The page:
What is the basic life cycle of Schistosomiasis?
Adults found in infected blood vessels of host
-Lay eggs that will be released in either stool or urine
-Eggs then HAVE to get into the water
-Egg hatches, releases miracidium
-FRESHWATER SNAILS ARE INTERMEDIATE HOST
-Releases cercaria – infectious for humans
-Swims in freshwater
-Burrow through skin of host (bathing in river, collecting water for use, washing clothes)
This parasite, when infecting a human, stays in vessels of bladder as an adult. Eggs migrate through bladder wall and are released in urine.
This parisite, when an adult, stays in the venous plexis of intestine. Eggs migrate through the intestine and liver and are then released in stool.
S. mansoin & S. japonicum
Patient comes in with allergic dermatitis associated wtih cercarial penetration of skin. She has no acute symptoms, but has a fever, cough, and abdominal pain. Further testing revealed pyelonephritis.
Acute schistosomiasis, arising 4-6 weeks afte infection, causes what condition?
Granulomatous lesions that interfere with organ function, causing problems such as liver damage, urinary obstruction, pyelonephritis, and bladder cancer are caused by what?
Chronic illness as a result of Schistosomiasis
S. mansoni egg in liver, surrounded by granuloma
S. haematobium eggs in bladder wall, surrounded by granuloma
S. heamatobium & S. mansoni eggs
What is the treatment for Schistosomiasis?
How would you control Schistosomiasis?
Bio-control agents - against snails
use of molluscicides
Drainage of marsh areas
What are the 4 fliarial parasites?
Which filarial parasites cause lymphatic filiarasis in the form of elephantiasis?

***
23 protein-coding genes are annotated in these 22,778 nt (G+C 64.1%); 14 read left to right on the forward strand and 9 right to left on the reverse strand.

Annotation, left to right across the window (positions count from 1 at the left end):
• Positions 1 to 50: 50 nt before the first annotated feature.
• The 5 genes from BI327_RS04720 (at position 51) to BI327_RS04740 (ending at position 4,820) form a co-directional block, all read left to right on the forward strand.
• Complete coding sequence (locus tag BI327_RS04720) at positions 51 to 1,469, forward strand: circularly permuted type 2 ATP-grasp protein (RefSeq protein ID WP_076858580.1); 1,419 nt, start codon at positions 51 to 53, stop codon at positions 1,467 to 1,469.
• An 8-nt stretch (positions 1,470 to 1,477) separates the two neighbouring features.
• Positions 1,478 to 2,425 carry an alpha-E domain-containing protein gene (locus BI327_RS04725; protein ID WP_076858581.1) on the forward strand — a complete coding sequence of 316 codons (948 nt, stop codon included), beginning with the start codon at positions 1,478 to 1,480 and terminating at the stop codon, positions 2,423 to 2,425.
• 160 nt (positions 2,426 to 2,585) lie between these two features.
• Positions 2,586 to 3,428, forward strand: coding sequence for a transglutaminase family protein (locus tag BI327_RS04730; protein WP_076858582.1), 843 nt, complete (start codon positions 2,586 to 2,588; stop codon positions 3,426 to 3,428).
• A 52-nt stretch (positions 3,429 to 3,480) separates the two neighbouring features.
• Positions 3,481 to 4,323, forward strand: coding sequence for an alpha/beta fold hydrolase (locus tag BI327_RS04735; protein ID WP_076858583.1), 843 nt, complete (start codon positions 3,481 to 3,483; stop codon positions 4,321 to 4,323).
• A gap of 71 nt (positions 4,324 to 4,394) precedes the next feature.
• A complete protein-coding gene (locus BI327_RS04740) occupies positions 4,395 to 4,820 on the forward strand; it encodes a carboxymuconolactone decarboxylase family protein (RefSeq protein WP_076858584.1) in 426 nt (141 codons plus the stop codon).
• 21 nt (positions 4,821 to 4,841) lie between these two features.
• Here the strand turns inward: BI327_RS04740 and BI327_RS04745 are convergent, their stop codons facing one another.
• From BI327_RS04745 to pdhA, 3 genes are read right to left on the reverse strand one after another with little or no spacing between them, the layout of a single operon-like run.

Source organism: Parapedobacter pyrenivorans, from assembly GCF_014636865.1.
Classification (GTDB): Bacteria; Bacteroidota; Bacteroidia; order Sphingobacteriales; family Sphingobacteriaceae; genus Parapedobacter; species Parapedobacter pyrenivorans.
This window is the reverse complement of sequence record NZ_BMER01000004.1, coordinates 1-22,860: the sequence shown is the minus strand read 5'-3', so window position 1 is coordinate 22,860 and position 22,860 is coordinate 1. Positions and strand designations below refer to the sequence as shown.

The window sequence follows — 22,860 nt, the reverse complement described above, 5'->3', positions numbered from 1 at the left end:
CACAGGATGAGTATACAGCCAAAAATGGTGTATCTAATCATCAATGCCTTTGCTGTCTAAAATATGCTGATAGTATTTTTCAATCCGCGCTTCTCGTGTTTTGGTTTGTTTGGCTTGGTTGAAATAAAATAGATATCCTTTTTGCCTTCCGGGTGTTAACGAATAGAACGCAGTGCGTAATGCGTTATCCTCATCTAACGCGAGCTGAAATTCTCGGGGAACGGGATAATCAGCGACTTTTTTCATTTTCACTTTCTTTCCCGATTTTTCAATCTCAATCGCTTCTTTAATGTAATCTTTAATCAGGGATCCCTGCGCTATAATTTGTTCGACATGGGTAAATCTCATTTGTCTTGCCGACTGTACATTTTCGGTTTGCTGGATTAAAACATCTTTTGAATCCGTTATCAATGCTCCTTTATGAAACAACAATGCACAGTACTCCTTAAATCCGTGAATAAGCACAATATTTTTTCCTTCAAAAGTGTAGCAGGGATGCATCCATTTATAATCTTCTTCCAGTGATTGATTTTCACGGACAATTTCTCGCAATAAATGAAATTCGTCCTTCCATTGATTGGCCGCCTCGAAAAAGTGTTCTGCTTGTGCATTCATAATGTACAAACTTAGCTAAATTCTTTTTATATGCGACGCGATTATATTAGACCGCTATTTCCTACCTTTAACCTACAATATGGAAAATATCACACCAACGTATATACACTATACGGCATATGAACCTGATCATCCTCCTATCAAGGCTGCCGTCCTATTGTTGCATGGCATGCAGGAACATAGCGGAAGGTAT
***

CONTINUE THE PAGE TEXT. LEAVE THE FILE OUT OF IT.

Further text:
Describe the life cycle of W. bancrofti and B. malayi.
In what parts of the world are you likely to encounter lymphatic filariasis?
Tropics & subtropics of Asia, Africa, the Western Pacific, and parts of the Caribbean and South America
What causes River blindness?
What is the vector?
Describe the life cycle of Onchocerca volvulus
Inflammatory response to microfilariae of this parasite has lead to nodules, depigmentation, skin thickening, and intense itching. After migration to the eye, the microfiliariae cause blindness - River blindness.
How do you diagnose River blindness?
Demonstration of microfilariae in skin snip preparation
How is River blindness treated?
Surgical removal of nodules containing adult worms
How do you control River blindness?
Avoid insect bites
Mass prophylaxis with ivermectin and diethylcarbanizine
Transmitted by the deer fly, Chrysops, infects the host with his filarial disease
Adult worms live in CT under skin and between fascial layers overyling somatic muscles. Produce thousands of microfilariae daily. Adults migrate frequently. Usually no permanent damage.
Filarial Deases - Loiss
Describe the life cycle of Loa loa.